French police officers stand next to a truck in a street in the city of Nice on July 15, 2016, near the building where a man who drove a truck into a crowd watching a fireworks display the day before reportedly lived.
ANNE-CHRISTINE POUJOULAT/AFP/Getty Images

At least 84 people have now been confirmed dead after an apparent terrorist attack in Nice, France, in which a truck driver plowed the vehicle through a crowd, and also opened fire on people, before being shot dead by police, the Washington Post reports.

Another 18 people were in critical condition, French Interior Minister Bernard Cazeneuve announced early Friday.

Advertisement

The truck was driven into the crowd after a fireworks display for Bastille Day, the French national day. France has since declared three days of national mourning beginning Saturday.

Early Friday morning, French President François Hollande slammed the "attack whose terrorist nature cannot be denied." He also announced that France would boost its military efforts in Syria and Iraq.

Advertisement

The suspect has been identified as a 31-year-old French-Tunisian man, who was apparently known by French police for committing common crimes but was not known to outside intelligence sources, according to the report.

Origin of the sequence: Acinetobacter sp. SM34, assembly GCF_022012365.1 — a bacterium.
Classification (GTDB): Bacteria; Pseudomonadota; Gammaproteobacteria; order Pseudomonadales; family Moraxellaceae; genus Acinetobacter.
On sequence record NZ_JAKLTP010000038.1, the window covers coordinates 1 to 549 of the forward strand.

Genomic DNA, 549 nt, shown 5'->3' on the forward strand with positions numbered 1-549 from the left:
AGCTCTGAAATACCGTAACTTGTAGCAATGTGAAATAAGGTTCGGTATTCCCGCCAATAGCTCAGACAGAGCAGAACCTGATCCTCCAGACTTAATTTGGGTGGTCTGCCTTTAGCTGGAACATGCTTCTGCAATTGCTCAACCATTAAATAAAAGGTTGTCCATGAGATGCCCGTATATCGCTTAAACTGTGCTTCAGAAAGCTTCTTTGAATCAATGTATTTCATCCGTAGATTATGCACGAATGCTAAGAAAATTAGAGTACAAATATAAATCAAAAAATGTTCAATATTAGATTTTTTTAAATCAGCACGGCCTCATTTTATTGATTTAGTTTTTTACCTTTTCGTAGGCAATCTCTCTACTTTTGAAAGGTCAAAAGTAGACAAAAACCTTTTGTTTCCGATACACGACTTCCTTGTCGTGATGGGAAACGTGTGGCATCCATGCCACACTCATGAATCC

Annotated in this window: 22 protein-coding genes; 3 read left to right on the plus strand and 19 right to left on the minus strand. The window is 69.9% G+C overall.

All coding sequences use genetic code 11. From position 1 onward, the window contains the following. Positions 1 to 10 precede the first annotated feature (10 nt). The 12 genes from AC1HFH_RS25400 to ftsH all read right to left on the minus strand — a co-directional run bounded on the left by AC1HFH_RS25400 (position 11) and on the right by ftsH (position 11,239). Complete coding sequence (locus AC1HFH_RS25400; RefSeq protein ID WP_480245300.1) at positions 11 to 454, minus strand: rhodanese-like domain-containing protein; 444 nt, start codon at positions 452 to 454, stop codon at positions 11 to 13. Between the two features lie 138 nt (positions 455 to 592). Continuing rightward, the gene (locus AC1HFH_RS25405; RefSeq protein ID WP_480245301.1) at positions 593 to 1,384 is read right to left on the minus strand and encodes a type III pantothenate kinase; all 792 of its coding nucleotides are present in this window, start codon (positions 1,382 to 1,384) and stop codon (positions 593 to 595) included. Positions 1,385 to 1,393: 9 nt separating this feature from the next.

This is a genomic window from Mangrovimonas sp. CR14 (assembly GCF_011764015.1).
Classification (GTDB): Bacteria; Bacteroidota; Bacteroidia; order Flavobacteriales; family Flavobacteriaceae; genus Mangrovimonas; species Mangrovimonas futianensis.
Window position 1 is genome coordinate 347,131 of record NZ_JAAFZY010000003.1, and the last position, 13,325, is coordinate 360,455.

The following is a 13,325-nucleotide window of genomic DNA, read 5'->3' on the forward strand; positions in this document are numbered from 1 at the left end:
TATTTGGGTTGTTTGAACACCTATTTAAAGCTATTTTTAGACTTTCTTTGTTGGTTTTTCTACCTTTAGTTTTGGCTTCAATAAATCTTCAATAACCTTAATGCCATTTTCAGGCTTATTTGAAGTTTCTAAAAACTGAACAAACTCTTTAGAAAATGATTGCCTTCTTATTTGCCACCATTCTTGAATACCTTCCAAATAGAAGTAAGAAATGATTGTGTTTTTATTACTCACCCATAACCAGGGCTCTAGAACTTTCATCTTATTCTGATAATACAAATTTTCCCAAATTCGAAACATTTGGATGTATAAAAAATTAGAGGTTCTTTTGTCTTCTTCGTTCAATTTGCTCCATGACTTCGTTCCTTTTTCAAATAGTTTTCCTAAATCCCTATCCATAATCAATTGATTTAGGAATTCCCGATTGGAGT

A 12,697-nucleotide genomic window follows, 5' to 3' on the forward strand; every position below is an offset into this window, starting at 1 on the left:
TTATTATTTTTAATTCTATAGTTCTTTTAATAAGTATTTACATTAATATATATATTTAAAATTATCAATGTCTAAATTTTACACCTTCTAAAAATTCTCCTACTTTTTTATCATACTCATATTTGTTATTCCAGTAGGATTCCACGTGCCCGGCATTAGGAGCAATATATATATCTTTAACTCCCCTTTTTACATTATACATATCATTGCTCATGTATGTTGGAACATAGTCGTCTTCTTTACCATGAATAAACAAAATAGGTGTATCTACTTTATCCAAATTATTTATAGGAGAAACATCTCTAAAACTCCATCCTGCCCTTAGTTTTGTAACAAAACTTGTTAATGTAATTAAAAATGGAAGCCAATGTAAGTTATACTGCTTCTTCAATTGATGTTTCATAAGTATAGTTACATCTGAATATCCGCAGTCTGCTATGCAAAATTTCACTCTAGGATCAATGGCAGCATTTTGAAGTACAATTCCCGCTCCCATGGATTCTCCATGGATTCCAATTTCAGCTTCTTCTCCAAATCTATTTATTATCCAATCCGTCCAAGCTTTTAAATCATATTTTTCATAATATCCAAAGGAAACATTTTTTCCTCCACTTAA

Advertisement

France's state of emergency, which had been imposed after a horrific terrorist attack in November in which armed suicide bombers killed 130 people in multiple places across Paris—making it the deadliest attack on French soil since World War II—was due to be lifted later this month. Hollande announced Friday that the state of emergency would be extended for another three months.

“All of France is under the threat of Islamic terrorism,” the French president said. "[France] is strong. She will always be stronger, I assure you, than the fanatics that want to attack her today.”

President Barack Obama released his own statement Thursday night, saying that he had directed his team to contact French officials.

"We have offered any assistance that they may need to investigate this attack and bring those responsible to justice," he said. "We stand in solidarity and partnership with France, our oldest ally, as they respond to and recover from this attack."

Advertisement

Read more at the Washington Post